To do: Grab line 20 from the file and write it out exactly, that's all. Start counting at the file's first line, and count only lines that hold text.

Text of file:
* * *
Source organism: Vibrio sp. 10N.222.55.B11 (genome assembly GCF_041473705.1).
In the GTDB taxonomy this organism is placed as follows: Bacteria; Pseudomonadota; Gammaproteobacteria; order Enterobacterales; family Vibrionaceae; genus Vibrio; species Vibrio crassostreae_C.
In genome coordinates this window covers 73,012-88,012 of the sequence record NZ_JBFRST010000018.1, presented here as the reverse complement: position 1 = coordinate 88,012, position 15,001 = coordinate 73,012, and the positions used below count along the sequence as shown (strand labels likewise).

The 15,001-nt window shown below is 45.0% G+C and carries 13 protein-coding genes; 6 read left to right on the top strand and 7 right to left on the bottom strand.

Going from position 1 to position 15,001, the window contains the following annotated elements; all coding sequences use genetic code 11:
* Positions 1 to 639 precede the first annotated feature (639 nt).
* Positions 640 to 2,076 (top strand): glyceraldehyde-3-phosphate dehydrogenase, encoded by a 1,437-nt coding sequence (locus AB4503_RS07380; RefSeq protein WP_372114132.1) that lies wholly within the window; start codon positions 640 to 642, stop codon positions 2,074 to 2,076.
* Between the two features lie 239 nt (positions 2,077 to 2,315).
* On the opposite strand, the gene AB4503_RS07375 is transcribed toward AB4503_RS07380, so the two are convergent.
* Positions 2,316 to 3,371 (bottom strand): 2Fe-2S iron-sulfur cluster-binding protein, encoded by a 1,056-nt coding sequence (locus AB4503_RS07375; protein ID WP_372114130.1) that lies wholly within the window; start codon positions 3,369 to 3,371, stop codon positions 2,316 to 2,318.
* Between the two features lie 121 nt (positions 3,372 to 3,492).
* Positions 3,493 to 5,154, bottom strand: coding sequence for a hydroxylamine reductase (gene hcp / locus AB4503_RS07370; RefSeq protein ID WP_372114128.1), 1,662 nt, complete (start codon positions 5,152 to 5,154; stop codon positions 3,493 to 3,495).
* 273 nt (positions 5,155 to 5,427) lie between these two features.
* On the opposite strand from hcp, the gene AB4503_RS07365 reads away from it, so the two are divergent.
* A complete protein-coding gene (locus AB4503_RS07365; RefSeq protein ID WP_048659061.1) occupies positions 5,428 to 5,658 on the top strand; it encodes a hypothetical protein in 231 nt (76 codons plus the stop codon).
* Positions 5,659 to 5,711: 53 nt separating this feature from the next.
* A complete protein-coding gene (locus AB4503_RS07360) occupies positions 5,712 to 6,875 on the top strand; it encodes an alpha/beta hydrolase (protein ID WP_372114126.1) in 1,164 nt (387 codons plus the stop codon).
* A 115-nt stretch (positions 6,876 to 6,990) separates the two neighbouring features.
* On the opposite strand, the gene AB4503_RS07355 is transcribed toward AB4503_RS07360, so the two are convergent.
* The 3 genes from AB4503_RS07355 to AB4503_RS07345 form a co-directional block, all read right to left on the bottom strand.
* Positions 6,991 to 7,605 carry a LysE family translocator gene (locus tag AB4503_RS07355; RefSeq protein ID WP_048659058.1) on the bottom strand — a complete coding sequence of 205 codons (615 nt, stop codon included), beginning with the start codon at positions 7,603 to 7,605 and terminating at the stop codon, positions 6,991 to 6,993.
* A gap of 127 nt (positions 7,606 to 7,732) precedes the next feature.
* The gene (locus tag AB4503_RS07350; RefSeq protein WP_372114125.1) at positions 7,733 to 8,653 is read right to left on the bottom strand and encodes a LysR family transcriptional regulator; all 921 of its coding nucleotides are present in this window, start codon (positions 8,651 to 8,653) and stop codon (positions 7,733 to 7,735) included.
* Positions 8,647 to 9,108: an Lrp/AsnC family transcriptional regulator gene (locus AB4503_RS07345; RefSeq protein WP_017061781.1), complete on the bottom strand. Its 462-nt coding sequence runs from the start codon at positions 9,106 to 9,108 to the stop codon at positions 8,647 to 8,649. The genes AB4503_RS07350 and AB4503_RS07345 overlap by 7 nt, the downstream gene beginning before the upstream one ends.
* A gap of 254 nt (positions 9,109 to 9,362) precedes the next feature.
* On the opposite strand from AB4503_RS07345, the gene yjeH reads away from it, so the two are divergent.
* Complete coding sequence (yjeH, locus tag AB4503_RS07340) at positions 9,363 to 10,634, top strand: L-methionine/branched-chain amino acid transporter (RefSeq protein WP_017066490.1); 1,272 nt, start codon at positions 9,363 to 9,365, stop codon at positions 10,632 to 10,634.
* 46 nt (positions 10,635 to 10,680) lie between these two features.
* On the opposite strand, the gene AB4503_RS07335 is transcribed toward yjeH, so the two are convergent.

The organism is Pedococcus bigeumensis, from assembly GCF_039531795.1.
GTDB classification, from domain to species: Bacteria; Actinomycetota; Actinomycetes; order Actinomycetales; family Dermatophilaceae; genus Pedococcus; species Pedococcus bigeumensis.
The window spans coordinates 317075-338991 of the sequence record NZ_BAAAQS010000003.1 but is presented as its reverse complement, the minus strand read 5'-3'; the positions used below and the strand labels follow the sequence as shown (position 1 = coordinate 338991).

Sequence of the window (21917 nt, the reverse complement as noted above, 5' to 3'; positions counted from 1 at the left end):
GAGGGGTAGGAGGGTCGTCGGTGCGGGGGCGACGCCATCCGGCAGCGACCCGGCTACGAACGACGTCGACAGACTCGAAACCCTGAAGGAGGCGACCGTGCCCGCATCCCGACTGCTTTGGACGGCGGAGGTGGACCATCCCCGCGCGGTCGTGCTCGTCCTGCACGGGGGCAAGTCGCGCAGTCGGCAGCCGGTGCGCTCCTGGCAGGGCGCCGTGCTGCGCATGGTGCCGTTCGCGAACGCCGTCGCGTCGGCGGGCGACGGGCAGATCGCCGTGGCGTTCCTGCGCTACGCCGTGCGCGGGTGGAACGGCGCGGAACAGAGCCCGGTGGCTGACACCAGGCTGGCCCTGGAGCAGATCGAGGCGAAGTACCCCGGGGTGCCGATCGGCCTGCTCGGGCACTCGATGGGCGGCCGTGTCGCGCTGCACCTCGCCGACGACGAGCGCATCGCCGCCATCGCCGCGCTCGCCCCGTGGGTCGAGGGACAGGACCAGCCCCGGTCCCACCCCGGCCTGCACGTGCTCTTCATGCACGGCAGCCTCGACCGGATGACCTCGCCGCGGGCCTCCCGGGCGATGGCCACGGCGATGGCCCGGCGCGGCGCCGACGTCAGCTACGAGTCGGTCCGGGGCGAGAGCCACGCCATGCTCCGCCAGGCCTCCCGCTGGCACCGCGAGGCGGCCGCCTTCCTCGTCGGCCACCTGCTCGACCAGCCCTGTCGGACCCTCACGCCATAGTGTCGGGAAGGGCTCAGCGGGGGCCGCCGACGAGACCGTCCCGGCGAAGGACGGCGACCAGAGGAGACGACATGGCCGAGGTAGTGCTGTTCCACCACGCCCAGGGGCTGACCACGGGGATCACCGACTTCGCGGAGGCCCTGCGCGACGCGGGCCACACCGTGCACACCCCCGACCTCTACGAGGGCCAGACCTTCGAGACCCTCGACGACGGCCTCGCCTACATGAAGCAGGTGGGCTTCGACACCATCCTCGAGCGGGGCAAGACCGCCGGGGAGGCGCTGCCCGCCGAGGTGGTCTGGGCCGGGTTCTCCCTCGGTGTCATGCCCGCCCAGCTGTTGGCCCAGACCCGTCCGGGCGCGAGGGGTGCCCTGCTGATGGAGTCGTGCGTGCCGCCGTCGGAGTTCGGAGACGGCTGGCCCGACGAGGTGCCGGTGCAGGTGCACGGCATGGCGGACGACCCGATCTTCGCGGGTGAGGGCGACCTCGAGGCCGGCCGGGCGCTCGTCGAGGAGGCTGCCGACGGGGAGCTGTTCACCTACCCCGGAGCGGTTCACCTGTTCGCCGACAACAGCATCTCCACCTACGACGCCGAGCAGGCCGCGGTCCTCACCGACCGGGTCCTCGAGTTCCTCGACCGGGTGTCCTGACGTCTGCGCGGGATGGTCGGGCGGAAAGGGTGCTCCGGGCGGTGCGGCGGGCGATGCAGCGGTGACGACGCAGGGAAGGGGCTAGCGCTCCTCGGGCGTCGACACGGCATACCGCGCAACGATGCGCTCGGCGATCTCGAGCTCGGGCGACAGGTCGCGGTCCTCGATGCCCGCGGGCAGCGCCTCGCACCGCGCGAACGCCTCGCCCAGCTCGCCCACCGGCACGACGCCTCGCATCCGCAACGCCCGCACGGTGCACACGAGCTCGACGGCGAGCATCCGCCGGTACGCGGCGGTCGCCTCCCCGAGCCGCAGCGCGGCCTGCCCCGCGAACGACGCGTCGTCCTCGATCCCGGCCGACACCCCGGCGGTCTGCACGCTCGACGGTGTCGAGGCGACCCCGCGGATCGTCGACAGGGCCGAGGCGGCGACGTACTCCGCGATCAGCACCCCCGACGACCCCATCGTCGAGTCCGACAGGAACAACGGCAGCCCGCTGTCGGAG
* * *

* The 3 genes from AB4503_RS07355 to AB4503_RS07345 form a co-directional block, all read right to left on the bottom strand.